We may compute the probabilities for all possible states and plot them in a bubble plot. I have drawn lines corresponding to total draws $k=1, 2, 12+19$ in graduated colors. The total area of bubbles crossing any given line is unity. for example, the preceding figure plots the bubble areas (as bar heights) for the line $k=10$ proceeding from $(0,10), (1,9), \ldots, (10,0)$. (Notice that, as with matrix notation, the first index of the state gives the row $i$ while the second gives the column $j$.)

Figure 2

Note how the center of the distribution rises from $(0,0)$ at roughly a unit slope before tapering off. The $3:2$ weights thereby cause approximately equal numbers of each type to be chosen until around $10-11$ children are drawn, after which the ratios (necessarily) have to return to the $12:19$ ratio within the population as more and more seats are filled.

It may be of interest to observe that this analysis applies equally well to the case where each child has a single ball available and the relative chances of drawing the balls are $p$ and $q$: those values do not have to be integers. It should also be apparent that the same solution method applies when there are more than two types of balls (although the complexity of the solution scales badly, growing from quadratic to cubic to quartic, etc.)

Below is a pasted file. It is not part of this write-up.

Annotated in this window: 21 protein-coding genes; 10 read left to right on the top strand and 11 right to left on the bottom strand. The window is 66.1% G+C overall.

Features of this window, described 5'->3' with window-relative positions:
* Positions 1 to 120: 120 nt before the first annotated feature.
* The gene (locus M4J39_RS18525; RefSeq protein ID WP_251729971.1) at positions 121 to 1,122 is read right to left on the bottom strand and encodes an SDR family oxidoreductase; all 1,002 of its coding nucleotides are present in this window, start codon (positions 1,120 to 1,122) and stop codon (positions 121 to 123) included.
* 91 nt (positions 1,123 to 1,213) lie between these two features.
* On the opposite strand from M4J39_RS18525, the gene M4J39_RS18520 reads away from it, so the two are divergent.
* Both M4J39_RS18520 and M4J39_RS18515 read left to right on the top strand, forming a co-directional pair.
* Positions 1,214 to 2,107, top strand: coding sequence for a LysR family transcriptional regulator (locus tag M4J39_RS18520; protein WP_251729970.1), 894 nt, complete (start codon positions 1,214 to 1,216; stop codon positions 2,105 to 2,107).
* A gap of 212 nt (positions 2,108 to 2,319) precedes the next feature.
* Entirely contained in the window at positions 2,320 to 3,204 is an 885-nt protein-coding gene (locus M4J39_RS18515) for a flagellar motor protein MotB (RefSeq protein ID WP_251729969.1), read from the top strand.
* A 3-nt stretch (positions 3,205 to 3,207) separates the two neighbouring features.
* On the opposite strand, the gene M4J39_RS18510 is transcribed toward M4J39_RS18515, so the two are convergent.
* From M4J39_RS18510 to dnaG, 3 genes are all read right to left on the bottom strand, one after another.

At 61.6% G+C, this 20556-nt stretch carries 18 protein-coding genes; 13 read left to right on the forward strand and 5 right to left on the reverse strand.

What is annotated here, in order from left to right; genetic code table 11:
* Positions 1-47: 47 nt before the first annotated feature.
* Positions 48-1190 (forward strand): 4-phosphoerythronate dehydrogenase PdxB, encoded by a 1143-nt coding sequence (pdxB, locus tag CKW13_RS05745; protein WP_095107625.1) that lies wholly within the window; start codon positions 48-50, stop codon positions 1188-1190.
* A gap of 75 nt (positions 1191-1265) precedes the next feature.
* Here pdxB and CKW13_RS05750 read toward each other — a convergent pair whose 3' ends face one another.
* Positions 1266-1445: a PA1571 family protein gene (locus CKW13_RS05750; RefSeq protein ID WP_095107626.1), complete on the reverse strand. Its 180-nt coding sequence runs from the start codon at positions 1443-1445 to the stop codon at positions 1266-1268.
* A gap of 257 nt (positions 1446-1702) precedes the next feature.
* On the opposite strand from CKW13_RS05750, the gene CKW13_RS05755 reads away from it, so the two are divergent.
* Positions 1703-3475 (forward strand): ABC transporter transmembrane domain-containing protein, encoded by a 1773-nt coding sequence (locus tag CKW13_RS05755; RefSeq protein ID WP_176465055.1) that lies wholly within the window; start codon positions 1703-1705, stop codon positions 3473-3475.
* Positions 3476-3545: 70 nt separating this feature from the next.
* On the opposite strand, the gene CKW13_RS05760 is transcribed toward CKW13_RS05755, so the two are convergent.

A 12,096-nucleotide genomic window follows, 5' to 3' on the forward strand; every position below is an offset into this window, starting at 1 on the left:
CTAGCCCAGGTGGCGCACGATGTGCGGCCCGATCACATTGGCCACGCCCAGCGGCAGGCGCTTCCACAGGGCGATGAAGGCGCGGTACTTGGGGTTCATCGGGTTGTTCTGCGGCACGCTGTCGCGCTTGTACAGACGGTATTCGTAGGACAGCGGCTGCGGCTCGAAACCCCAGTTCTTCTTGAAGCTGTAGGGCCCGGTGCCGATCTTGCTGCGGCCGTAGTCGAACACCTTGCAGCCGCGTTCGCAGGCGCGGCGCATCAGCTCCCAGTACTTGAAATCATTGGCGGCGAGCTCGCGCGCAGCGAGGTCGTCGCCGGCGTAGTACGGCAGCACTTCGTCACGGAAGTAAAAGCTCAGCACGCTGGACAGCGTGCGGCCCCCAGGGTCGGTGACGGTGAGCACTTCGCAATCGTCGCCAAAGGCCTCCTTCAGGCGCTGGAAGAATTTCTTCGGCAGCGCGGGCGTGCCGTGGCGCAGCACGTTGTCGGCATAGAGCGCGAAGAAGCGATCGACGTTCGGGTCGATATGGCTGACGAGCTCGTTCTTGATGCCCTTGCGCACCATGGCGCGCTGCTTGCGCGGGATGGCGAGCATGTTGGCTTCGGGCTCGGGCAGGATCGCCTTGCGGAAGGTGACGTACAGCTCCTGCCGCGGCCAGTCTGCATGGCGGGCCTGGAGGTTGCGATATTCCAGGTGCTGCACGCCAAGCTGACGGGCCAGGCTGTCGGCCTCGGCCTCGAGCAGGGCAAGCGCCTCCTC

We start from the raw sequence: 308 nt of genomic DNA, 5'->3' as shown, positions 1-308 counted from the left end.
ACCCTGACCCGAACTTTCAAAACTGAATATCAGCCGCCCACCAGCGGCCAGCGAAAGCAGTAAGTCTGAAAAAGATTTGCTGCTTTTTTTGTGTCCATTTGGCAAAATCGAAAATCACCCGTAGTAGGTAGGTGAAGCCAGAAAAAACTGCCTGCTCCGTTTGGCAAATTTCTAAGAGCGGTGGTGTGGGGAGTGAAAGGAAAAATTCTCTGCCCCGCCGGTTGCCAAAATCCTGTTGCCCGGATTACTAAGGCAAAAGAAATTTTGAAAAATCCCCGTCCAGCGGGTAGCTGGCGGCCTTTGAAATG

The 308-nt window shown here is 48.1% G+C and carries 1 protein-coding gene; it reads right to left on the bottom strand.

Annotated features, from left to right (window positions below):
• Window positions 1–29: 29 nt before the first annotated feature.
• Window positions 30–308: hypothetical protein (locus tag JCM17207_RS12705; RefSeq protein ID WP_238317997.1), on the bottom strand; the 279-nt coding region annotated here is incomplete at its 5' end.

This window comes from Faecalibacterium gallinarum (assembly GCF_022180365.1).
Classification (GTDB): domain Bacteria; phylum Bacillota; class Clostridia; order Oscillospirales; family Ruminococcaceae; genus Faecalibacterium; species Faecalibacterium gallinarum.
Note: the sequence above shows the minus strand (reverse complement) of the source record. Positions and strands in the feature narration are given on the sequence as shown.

The R code that produced these results was implemented exactly as given in the formulas above. It uses an auxiliary array X (indexed, according to R conventions, starting at $1$ instead of $0$) to store the chances as they are computed.

prob <- function(np=3, nq=2, n=12, m=19) {
  X <- matrix(NA, nrow=n+1, ncol=m+1)
  X[1,1] <- 1
  f <- function(i, j) {
    if (is.na(X[i+1, j+1])) {
      x <- y <- 0
      if (i > 0) x <- f(i-1, j) * (n-i+1)*np / ((n-i+1)*np + (m-j)*nq)
      if (j > 0) y <- f(i, j-1) * (m-j+1)*nq / ((n-i)*np + (m-j+1)*nq)
      X[i+1, j+1] <<- x+y
    return(X[i+1, j+1])
  f(n, m)
X <- prob()

To extract the distribution for $10$ draws I calculated

p <- X[cbind(1:11, 11-(0:10))]
names(p) <- 0:10
(round(p, 3))

The barplot of that distribution was carried out with the formula barplot(p, main="Distribution").


In case you are concerned about doubts raised in other posts in this thread, compare these theoretical results to a (reproducible) simulation in R:

n <- 1e6
fill <- function(i,j,n,m) c(rep(i,n), rep(j,m))
sim <- table(replicate(n, sum(sample(fill(1,0,12,19), 10, prob=fill(3,2,12,19)))))/n

This one takes ten seconds to simulate a million instances of the lottery. In the graphic below, the estimated probabilities are plotted invisibly. They are surrounded by red vertical bars extending two standard errors above and below the estimates. (They may be difficult to see due to their shortness!) Light gray bars extend from the baseline up to the bottoms of the red bars. The values as computed using the preceding theory are marked with horizontal black lines. Thus, we hope that these horizontal lines transect the red sections of the bars and we will look closely at any discrepancies as evidence of a possible error in the theory.